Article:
Sunday, December 22, 2013

He's Back To Looking Back

My friend Jesse Walker (whose excellent book The United States Of Paranoia is available in bookstores and online) is back with his yearly top ten best films list. But instead of 2013, he's looking at 2003.  And he'll be going back every decade ending with a 3 back at least to the beginning of the talkies.  (He's been doing it for over a decade, so he'll soon be going over old lists and seeing how they stand up.)

So what does he think of 2003? Here's his top ten:

1. The Wire 2
2. Tarnation
3. The Saddest Music in the World
4. Osama
5. Lost in Translation
6. Saraband
7. Kill Bill: Vol. 1
8. Good Bye Lenin!
9. Looney Tunes: Back in Action
10. Capturing the Friedmans

As Jesse knows, I don't agree with putting TV shows on film lists.  First, episodic television is simply a different medium. (I don't even include made-for-TV movies).  Second, if you put them on the list, over the past decade of so I can envision top ten "film" lists mostly made up of TV shows, and somehow that can't be write.  That said, The Wire is one of the greatest TV shows ever (though I think season 2 is the weakest except for season 5).

Tarnation should be on the list. Probably the same for The Saddest Music In The World.  Haven't seen Osama or Saraband. Lost In Translation I don't get--very little happens and I don't really care about any of it. Kill Bill I has some nice set pieces, but overall I think the KB films are Tarantino's weakest, and wouldn't make my top ten. Good Bye Lenin! should at least be top twenty.  Looney Tunes: Back In Action isn't bad, but not top ten material.  Capturing The Friedmans should probably make the list.

11. The Triplets of Belleville
12. Swimming Pool
13. The Agronomist
14. Spring, Summer, Fall, Winter...and Spring
15. A Mighty Wind
16. All the Real Girls
17. Hurt
18. Code 46
19. My Architect
20. Cunnilingus in North Korea

11 would make my top ten list (and just missed Jesse's).  12, 14, 15, 18 and 19 should all be at least top twenty. The rest I haven't seen.

And I agree with Jesse--the year's biggest hit and winner of the most Oscars ever, The Lord Of The Rings: The Return Of The King--is a huge snooze.

Here are some films Jesse doesn't mention that might make my top ten:

American Splendor (which I just watched last weekend by chance)

The Barbarian Invasions

Elephant

Oldboy

The Station Agent

The Wild Parrots Of Telegraph Hill

 
Here are other films from 2003 I thought were good:
 
Bright Young Things, Broadway: The Golden Age. (parts of) Coffee And Cigarettes, Dogville (if it were half as long), Finding Nemo, The Five Obstructions, Freaky Friday, Girl With A Pearl Earring, Japanese Story, Kitchen Stories, Pieces Of April, School Of Rock, Sky High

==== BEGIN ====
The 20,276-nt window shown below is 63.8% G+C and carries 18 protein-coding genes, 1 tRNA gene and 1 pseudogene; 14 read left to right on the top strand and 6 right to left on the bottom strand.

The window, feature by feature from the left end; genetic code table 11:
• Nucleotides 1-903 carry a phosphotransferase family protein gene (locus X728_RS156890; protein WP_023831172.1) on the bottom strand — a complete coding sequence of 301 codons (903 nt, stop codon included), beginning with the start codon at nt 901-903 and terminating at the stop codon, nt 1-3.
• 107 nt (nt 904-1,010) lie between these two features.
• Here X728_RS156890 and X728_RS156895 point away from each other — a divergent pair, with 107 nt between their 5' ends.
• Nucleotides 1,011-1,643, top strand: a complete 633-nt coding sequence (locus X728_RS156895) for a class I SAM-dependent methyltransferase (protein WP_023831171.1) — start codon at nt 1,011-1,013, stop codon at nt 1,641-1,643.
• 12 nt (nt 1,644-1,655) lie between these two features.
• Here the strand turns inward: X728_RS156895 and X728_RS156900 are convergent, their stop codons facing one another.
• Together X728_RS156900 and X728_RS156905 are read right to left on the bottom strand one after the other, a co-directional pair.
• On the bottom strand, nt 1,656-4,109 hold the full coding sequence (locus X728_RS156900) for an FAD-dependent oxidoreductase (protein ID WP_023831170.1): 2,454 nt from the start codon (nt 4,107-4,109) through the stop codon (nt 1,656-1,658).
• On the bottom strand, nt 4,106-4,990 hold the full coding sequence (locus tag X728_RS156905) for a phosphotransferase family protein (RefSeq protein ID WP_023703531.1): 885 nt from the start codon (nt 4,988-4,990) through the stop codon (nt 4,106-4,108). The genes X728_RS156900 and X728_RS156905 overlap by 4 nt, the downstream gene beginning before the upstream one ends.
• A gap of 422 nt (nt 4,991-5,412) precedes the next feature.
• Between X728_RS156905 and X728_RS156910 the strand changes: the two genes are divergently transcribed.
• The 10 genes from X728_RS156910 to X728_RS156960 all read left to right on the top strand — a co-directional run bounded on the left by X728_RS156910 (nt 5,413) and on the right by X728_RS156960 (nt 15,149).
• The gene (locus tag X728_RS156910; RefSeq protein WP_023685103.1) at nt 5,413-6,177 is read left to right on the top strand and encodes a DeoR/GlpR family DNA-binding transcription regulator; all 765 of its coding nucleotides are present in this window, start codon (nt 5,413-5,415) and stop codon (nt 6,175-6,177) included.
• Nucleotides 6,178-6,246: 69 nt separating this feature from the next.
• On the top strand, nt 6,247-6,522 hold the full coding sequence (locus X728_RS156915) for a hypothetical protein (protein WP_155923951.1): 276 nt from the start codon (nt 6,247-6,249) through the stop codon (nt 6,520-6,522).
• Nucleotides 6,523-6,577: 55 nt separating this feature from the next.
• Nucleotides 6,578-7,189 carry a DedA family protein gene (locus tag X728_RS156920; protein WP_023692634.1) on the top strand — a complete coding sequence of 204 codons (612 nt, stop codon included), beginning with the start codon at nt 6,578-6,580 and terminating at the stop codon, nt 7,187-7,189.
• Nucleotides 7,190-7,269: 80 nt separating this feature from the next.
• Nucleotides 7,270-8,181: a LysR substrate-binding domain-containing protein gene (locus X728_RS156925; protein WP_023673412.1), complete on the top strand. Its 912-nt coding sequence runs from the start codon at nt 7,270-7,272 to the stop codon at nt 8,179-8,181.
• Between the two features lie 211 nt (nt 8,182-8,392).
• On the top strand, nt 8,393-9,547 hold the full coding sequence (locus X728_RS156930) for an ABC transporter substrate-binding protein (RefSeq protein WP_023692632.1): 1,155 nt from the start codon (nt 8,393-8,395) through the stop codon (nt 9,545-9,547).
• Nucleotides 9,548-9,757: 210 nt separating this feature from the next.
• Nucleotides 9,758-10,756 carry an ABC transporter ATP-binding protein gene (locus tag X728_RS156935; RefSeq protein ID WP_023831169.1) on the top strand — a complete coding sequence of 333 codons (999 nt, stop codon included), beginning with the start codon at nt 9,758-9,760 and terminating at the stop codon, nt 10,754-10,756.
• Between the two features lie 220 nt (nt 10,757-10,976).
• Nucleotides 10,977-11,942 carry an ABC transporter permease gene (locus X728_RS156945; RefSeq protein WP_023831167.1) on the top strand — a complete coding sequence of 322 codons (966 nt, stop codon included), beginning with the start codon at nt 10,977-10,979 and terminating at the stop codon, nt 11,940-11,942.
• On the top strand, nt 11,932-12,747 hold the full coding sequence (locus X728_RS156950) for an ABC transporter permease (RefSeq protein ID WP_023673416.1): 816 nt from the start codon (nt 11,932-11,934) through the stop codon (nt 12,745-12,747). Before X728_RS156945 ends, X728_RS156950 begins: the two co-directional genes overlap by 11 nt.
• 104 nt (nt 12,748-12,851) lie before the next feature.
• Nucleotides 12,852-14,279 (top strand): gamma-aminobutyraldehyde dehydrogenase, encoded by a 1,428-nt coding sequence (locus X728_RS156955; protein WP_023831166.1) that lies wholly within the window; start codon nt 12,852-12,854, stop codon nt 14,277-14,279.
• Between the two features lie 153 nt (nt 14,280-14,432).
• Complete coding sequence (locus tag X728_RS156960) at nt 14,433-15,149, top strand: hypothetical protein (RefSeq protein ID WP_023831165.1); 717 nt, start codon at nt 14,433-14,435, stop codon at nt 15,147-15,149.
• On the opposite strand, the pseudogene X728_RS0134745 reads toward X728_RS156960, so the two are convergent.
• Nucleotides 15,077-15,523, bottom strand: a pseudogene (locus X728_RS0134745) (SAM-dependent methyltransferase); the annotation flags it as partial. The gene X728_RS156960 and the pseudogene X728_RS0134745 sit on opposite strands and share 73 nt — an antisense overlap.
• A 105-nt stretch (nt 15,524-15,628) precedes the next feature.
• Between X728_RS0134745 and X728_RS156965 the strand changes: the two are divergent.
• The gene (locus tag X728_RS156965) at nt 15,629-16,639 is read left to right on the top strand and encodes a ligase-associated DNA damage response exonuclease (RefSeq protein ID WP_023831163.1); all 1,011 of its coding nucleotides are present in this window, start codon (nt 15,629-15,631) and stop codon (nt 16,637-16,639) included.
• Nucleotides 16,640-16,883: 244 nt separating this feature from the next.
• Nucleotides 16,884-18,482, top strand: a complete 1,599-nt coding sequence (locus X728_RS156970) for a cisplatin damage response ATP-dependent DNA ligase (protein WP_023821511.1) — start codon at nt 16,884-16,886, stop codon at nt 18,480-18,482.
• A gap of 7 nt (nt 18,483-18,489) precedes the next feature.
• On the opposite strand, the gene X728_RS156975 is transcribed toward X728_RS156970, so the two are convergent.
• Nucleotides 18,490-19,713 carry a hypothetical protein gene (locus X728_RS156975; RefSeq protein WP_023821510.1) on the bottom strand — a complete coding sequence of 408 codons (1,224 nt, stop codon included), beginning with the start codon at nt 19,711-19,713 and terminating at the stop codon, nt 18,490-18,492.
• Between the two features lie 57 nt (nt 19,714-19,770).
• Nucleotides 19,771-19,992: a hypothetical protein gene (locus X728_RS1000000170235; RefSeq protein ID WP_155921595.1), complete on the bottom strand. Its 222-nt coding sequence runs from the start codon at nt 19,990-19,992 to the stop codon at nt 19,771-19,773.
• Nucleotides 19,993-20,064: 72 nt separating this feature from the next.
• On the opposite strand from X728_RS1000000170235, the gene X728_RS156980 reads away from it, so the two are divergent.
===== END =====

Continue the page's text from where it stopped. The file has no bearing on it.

Other films of note:
 
2 Fast 2 Furious, 21 Grams, Aileen: Life And Death Of A Serial Killer, Alex & Emma, American Wedding, Anger Management, Anything Else, Baadasssss!, Bad Santa, Basic, The Battle Of Shaker Heights, Battle Royale II, Big Fish. Breakfast With Hunter, Bringing Down The House, The Brown Bunny, Bruce Almighty, Bulletproof Monk, Calendar Girls, Casa De Los Babys, The Cat In The Hat, Charlie’s Angels: Full Throttle, Cheaper By The Dozen, The Company, The Cooler, The Core, D.E.B.S., Daddy Day Care, Danny Deckchair, Dickie Roberts: Former Child Star, Le Divorce, Down With Love, The Dreamers, Duplex, Elf, The Fog Of War, Freddy V. Jason, From Justin To Kelly, Ghosts Of The Abyss, Gigli, Grimm, Guru, The Haunted Mansion, The Hebrew Hammer, Holes, Hollywood Homicide, House Of 1000 Corpses, House Of Sand And Fog, How To Deal, How To Lose A Guy In 10 Days, Hulk, The Human Stain, Identity, In The Cut, The In-Laws, Intermission, Intolerable Cruelty, The Italian Job, Johnny English, Ju-on: The Grudge 2, Just Married, Kangaroo Jack, Lara Croft Tomb Raider: The Cradle Of Life, The Last Samurai, The Last Supper, The League Of Extraordinary Gentlemen, Levity, The Life Of David Gale, Love Actually, Madeleine, Malibu’s Most Wanted, Mambo Italiano, Masked And Anonymous, Master And Commander: The Far Side Of The World, Matchstick Men, The Matrix Reloaded, The Matrix Revolutions, Mayor Of The Sunset Strip, The Medallion, Melvin Goes To Dinner, The Missing, Monsieur Ibrahim, Mystic River, Northfork, Old School, Once Upon A Time In Mexico, Open Ranger, Open Water, Out Of Time, Owning Mahowny, Party Monster, Pauly Shore Is Dead, Paycheck, Peter Pan, Pieces Of April, Pirates Of The Caribbean: The Curse Of The Black Pearl, Radio, The Real Cancun, The Reckoning, The Recruit, Robot Stories, The Room, Rugrats, Runaway Jury, Saw, Seabiscuit, Secondhand Lions, Shanghai Knights, The Singing Detective, The Sleeping Dictionary, Something’s Gotta Give, Spy Kids 3-D, The Statement, Stealing Rembrandt, Step Into Liquid, Stuck On You, S.W.A.T., Sylvia, Tears Of The Sun, Terminator 3, The Man Of The Year, Thirteen, Timeline, Touch & Go, Twentynine Palms, Under The Tuscan Sun, The United States Of Leland, Uptown Girls, Veronica Guerin, View From The Top, What A Girl Wants, Wonderland, The Yes Men, Young Adam